Paul Lawrie says that Sergio Garcia’s influence within the European Ryder Cup team room is “phenomenal” and the Spaniard’s presence could give Thomas Bjorn’s team the necessary edge at Le Golf National in Paris this week.
Twice a European team member and a vice-captain last time around, Lawrie is recuperating from ankle surgery and not involved with the team or with the media in France, but he support’s Bjorn’s decision to make Garcia a wildcard pick despite his chronic lack of form leading up to the matches.
Garcia did have a stronger week in Portugal which suggests his poorest form is behind him, one that saw him miss the cut in all four majors in 2018.
“He’s proved time and again that he wins points and we all hope he does,” said Lawrie of the Spaniard. “He’s such a consistent player and his form has not been how he normally plays; missing the cuts in all the majors is not like him at all.
“I suppose it was a slightly controversial pick but Thomas and Sergio will have spoken and Sergio must have said he wasn’t playing as badly as his form suggests.
“But the Ryder Cup will bring the best out of him. There are not many players who can go to a Ryder Cup, out of form and produce it that week but I think Sergio is one.”
Lawrie has no doubts about the value of Garcia off the course, either.
“Sergio in the team room, that’s a thing to see. He’s phenomenal there,” said the Scot.
“Certainly he was the two I played in, even when he was young in 1999, and again in 2012 he was incredible in the team room.
“I think it’s a good pick, and I would have put him in. Sergio’s one of these guys who goes round the room and speaks to everyone and keeps everyone going.
“He’s good fun, he’s in the middle of all the mischief that goes on. He’s a livewire, he gets everyone up. I think he’s the best player Europe have in the team room.”
Lawrie thinks that the teams are “equally strong”, and gives Europe the edge.
“Both teams are really strong, and I think they’re pretty even. I heard someone say a few weeks ago that the average world ranking of each team is 12 – if that’s the case then it’s probably the closest the teams have ever been on paper.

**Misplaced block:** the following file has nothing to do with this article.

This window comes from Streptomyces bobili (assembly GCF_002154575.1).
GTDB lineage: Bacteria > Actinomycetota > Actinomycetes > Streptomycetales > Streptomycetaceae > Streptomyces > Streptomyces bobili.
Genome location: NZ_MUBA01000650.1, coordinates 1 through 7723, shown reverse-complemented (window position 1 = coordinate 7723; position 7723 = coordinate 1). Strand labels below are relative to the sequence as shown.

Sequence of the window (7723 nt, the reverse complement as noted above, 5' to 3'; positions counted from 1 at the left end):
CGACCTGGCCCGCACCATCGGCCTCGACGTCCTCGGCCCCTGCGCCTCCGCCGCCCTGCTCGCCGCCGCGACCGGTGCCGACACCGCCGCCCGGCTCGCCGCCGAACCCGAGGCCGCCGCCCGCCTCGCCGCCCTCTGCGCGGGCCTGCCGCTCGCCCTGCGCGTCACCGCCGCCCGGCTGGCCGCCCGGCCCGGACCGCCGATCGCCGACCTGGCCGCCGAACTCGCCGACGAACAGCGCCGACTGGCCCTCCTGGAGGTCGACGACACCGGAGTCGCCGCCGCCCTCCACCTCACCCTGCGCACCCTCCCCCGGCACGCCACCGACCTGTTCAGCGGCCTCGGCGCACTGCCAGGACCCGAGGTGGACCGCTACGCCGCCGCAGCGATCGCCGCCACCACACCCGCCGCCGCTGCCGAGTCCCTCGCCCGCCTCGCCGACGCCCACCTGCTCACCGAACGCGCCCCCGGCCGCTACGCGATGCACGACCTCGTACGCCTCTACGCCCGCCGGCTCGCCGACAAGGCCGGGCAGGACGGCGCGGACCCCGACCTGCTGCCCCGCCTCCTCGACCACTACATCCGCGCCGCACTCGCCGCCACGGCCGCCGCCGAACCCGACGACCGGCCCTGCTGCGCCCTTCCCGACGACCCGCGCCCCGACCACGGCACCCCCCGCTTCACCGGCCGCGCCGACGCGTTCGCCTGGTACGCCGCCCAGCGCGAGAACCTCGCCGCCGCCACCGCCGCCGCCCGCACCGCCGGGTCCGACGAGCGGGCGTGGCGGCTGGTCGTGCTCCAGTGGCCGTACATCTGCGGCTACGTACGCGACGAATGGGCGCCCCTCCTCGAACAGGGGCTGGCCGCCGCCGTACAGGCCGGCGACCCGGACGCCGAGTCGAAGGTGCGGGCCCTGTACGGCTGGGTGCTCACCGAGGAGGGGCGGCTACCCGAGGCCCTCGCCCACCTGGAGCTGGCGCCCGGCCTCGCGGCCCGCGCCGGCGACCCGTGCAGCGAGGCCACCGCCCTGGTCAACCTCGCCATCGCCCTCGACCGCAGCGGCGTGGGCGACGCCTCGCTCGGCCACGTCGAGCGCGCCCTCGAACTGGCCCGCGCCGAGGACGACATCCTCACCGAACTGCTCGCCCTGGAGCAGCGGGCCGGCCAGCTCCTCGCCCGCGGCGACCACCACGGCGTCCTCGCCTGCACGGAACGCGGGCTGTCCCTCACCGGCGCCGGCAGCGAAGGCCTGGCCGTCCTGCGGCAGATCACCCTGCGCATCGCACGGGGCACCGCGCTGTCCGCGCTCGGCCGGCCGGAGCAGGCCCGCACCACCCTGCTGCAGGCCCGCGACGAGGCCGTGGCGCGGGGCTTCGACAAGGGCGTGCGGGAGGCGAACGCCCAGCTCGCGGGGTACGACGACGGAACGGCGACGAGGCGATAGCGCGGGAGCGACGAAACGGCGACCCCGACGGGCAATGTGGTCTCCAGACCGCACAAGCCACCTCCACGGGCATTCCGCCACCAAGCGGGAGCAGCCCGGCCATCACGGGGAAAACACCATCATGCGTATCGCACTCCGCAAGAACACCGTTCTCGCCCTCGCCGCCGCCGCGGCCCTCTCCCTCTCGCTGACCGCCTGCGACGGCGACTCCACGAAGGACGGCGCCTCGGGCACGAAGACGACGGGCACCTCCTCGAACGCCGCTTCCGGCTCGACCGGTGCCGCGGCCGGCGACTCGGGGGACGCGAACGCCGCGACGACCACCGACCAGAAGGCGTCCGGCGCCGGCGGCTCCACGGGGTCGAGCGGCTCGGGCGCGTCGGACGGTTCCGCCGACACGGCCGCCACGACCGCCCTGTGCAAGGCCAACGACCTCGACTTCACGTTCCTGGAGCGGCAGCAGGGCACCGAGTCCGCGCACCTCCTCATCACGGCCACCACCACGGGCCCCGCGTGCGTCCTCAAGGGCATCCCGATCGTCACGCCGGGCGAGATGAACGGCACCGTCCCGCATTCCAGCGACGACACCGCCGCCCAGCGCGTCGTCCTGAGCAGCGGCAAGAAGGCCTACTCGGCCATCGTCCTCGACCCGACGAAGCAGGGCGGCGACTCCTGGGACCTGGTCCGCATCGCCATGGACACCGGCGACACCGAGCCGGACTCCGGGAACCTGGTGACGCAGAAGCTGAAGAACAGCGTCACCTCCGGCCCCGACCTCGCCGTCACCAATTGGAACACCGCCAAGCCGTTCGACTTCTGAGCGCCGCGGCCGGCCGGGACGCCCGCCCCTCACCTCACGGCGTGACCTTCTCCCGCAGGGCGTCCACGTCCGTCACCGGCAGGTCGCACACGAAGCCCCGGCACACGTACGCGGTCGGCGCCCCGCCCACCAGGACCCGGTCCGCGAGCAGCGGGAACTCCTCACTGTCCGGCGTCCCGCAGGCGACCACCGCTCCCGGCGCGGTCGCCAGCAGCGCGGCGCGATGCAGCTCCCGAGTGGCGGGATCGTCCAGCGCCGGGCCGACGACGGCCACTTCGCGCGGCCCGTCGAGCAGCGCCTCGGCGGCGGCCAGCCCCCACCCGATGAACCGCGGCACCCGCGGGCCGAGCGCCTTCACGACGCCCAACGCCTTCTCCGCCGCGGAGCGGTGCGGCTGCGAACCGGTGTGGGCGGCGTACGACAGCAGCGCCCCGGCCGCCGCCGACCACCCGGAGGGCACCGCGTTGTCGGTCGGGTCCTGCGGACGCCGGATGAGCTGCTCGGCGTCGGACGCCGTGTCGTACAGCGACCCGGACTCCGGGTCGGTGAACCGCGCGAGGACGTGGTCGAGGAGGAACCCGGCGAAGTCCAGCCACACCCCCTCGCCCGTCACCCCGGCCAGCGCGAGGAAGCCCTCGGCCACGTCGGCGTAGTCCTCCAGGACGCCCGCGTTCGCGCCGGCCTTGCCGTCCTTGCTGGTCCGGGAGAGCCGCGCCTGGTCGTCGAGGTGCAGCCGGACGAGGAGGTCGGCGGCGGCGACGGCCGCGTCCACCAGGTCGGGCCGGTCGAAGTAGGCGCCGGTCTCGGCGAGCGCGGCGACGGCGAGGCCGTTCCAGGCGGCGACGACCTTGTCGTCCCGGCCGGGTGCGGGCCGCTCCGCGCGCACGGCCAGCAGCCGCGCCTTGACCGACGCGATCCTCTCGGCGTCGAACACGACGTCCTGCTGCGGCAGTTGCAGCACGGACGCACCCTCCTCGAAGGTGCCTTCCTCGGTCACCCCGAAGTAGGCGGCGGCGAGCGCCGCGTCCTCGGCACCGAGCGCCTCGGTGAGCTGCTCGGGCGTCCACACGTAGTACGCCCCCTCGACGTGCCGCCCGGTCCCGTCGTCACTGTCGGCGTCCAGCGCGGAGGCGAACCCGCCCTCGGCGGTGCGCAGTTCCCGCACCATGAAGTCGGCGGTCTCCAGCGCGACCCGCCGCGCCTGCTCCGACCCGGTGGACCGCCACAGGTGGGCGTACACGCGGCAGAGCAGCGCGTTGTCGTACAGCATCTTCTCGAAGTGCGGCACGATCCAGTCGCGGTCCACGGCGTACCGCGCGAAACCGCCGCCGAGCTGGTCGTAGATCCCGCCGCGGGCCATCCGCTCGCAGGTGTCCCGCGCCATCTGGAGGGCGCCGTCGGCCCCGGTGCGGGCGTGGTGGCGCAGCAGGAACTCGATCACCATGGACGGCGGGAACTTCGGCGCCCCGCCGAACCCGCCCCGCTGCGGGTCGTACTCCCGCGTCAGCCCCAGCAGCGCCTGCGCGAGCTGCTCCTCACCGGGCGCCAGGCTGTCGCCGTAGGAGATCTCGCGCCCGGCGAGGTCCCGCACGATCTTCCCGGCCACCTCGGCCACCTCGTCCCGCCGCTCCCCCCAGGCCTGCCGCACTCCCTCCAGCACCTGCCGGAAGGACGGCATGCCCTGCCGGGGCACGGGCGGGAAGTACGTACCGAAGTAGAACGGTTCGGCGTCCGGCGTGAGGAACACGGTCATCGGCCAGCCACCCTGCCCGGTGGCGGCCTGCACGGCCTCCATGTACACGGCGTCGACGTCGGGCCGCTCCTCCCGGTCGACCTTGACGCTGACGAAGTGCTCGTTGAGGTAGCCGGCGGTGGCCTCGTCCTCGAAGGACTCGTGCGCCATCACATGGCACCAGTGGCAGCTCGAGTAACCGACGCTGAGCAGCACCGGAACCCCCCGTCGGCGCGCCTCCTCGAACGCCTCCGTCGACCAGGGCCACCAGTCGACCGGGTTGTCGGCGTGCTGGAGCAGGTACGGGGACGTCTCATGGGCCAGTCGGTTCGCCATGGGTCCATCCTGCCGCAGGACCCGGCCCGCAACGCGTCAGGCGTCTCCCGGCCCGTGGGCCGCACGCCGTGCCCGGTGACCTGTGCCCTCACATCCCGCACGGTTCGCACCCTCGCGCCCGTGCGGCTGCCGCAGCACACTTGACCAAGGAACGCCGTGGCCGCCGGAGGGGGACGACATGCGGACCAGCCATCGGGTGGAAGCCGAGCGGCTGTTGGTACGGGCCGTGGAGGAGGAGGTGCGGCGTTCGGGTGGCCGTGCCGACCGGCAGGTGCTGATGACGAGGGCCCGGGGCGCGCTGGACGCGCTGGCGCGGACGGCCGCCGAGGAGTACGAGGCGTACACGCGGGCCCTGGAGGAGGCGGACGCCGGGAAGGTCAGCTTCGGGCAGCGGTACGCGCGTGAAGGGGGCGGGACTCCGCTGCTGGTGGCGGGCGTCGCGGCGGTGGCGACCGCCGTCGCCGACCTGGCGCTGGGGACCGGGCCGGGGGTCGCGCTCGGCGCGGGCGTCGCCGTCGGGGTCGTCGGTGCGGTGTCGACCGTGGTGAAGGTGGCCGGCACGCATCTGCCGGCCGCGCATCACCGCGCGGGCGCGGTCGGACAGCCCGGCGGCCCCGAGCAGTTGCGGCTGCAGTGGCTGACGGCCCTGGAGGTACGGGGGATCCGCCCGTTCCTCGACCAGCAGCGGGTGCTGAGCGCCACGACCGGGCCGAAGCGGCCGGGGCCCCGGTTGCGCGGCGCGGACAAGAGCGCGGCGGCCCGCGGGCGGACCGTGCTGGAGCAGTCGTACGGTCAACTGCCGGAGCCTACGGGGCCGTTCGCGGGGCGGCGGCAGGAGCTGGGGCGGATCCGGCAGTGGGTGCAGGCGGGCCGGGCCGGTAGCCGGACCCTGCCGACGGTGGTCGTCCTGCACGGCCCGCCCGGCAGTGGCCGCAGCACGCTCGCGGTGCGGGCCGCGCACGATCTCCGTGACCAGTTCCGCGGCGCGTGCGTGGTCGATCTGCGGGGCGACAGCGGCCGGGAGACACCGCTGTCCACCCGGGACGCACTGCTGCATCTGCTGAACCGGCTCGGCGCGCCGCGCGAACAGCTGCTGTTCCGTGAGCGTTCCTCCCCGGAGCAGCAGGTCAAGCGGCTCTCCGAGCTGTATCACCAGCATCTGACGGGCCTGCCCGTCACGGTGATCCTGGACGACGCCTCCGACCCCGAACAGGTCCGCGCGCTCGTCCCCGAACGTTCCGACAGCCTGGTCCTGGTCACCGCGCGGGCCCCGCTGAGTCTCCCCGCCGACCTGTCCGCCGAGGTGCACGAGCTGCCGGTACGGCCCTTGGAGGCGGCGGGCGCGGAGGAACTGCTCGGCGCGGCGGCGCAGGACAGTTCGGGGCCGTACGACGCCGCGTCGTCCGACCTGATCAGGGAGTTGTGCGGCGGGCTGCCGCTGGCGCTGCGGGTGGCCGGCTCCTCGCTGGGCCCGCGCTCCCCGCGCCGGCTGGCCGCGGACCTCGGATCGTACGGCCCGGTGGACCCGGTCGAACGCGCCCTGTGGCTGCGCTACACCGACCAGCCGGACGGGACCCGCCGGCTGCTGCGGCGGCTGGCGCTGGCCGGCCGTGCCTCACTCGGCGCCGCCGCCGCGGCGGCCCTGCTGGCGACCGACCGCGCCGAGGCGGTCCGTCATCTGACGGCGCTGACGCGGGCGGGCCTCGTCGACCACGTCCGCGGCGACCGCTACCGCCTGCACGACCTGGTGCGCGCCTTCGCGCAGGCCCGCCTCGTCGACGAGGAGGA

“America are slight favourites probably, but only slightly. A lot of guys on the European team are winning – and having Justin Rose as world number one will be a big boost for everyone.
“I’ve always been a massive fan of Justin. He’s a great guy to spend time with, down to earth and someone who speaks to everybody. It’s great to see someone like that get to the top of the world rankings and it will help the rest of the guys to know they have the best player in the world on their team.
“I have Europe down to win it slightly, but it will be close.”
Bjorn and Lawrie have been on tour for a long time together, and the Scot knows the Dane well.
“He’s very clever, he’s been chairman of the tour’s tournament committee for years and you can’t take on that role if you are not a smart person. I think he’s brilliant in that role.
“When he’s playing, he’s like all of us and can be volatile at times. But when you put him a role where you have to be serious, he is brilliant and I think he will be a really good captain.
“He’ll have the respect of the players, which is hugely important. He’s been there, done it and won some big events. He’s a guy you can go to and speak to.
“No matter how good a job a captain does, he will always say the players are the most important people in a Ryder Cup and that’s right.
“It’s an important role, though, to get the harmony in the team, get everyone fighting together and having that desire in the room. But the players are by far the most important factor. They are the ones that are going to win it or lose it.”
Lawrie feels his own chance at the captaincy has probably gone – “the last three captains pick the next captain, and two of them didn’t have me as a vice-captain, so if that’s the way it is, so be it” – but he’s mostly concentrating on getting himself fit after surgery to solve a long-standing injury.
“The surgeon is happy with how it went, he repaired a ruptured tendon and there was another torn ligament there as well, and he sorted some bone spurs,” he continued.
“So the next two weeks I have my foot up and resting, and by the end of the year I should be hitting balls again.
“I’m not a great golf watcher on TV but the Ryder Cup is an exception. I’ll be in front of the TV for the first hits right through to the end.”